“General” Lee Matous and the New Confederacy Band is a unique country/southern rock group, the musical voice of the South, promoting American values, patriotism, belief in God, pride, honor, dignity, love and devotion, from our hearts, minds and souls.
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“General” Lee C. Matous was born in Kansas City, Missouri on August 8, 1959 to Bert F. and Marie C. Matous. Bert, a history buff, idolized Robert E. Lee, after whom Bert named his first son, who was the eldest of four children, although there is no familial relationship with the Lee family.
Lee attended Grandview Sr. High in Grandview, Missouri, where he was very active in marching and stage bands and the school symphony, where he played drums and keyboards. He was active in his school and church choir, and wrote compositions for the choir without any formal training in music writing.
After graduating from Grandview Sr. High in 1977, Lee attended the University of Missouri-Rolla, and earned a degree in Mechanical Engineering. Realizing thereafter that better opportunities existed in other disciplines, Lee entered the legal field, creating a niche for a judgment recovery business, the only one in the State of Arkansas.
Music has always played a large part in Lee’s life. Perhaps it is genetic, as Lee is descended from the renowned composer, Richard Wagner, on his father’s side. Encouraged by his father, Lee learned to play the accordion and read music at the age of four, learning German/Czech/Polish polka music. As he became older, Lee began writing music in his spare time and his song, “I’m a Cowboy Fan”, released in 1994, received substantial airplay in Dallas-Fort Worth and throughout Texas during playoffs and the Super Bowl. Lee met with Ron Beckner, A&R of MCA Records, and was asked to write three more country songs for review. Lee then started recording in Dallas, Texas, releasing his first CD nationally in March 1999.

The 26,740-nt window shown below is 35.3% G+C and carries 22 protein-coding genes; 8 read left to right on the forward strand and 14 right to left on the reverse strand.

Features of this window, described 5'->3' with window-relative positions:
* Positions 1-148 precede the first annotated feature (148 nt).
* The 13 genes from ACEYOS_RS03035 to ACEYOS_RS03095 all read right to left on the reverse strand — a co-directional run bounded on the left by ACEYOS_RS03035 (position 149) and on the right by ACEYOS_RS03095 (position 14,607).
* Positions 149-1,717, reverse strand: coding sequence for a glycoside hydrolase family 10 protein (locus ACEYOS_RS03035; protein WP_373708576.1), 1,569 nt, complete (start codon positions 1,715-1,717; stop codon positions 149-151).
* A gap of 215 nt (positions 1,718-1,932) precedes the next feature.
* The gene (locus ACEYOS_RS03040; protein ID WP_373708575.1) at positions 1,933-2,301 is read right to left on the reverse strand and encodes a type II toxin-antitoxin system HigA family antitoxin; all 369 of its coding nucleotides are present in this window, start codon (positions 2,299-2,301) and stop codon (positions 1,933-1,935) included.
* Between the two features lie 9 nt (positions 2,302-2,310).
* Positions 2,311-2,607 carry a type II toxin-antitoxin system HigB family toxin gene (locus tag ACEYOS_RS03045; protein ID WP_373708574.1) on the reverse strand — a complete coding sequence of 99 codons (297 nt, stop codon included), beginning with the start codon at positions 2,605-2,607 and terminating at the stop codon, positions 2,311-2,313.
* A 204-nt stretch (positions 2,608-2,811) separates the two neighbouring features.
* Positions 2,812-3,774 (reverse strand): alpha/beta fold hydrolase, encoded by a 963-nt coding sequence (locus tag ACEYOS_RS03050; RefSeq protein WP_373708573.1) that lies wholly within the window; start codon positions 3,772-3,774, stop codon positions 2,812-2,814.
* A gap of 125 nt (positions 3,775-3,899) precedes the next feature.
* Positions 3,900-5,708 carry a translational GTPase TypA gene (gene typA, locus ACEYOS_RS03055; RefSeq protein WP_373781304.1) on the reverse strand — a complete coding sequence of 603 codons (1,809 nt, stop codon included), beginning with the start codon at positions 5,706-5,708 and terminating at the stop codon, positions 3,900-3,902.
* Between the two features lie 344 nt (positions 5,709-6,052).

After signing with a management company in Nashville, Lee’s first single, “My Dixie”, was released nationwide and for a first-time artist, did extremely well on all charts. Nashville agents, who were watching Lee, stated that the name “General Lee” (who they dubbed the “Confederate Rocker”), was not politically correct and therefore required Lee to change the group and his personal name. “General” Lee refused.
Over the years, Lee continued to write and perform in small venues in Arkansas and Mississippi. In July 2008, Lee was contacted by Nashville, who told Lee that due to the growing political curiosity of the War Between the States, Nashville would reconsider Lee’s venue, performance and latest works. Currently, Lee resides in Hot Springs, Arkansas, where his band is in the studio, working on a new CD, to be released nationally.
“General” Lee’s style of music is Country/Southern Rock. His musical influences include, but are not limited to, Hank Williams Jr., Johnny Cash, Blackhawk, AC/DC, Def Leppard, .38 Special, Lynyrd Skynrd, as well as various bluegrass and classical artists. However, “General” Lee has his own unique modern Southern sound.
Confederate States of America
Lee’s Confederate roots run deep. His great-grand uncle, Samuel Vanover, fought for the Confederacy in the 10th Texas Infantry, Co. I. Vanover survived the war. Always intensely interested in Southern history, Lee became so well-informed that his history teachers at Grandview asked him to teach the Civil War history class.
In 2000, Lee joined the Sons of Confederate Veterans, and in 2004, Lee’s efforts for the return and rededication of the Confederate Iron Cross stolen from the grave of Brigadier General Stand Watie, CSA, received national attention.
General Lee’s battlecry is “Have Powder, Will Fire”. The “powder” is the true history of the Southern people, and “fire” is the voice of the people and the true message being sent. December 20, 2010 is the beginning of the sesquicentennial (150-year anniversary) of the secession of South Carolina, lighting the fuse for what was to become the nation’s bloodiest conflict, the War of Southern Independence. General Lee and the New Confederacy’s musical message is that it is NOW the time that the true history of the South be told in lieu of the revisionist history which has been in place for over 140 years, and the political correctness through which the South has become reviled is not to be tolerated. The truth must be told so that future generations can learn from the nation’s past events, and to not blindly accept as fact the revised version promulgated by the media and as taught in schools, which politically affects this nation today.
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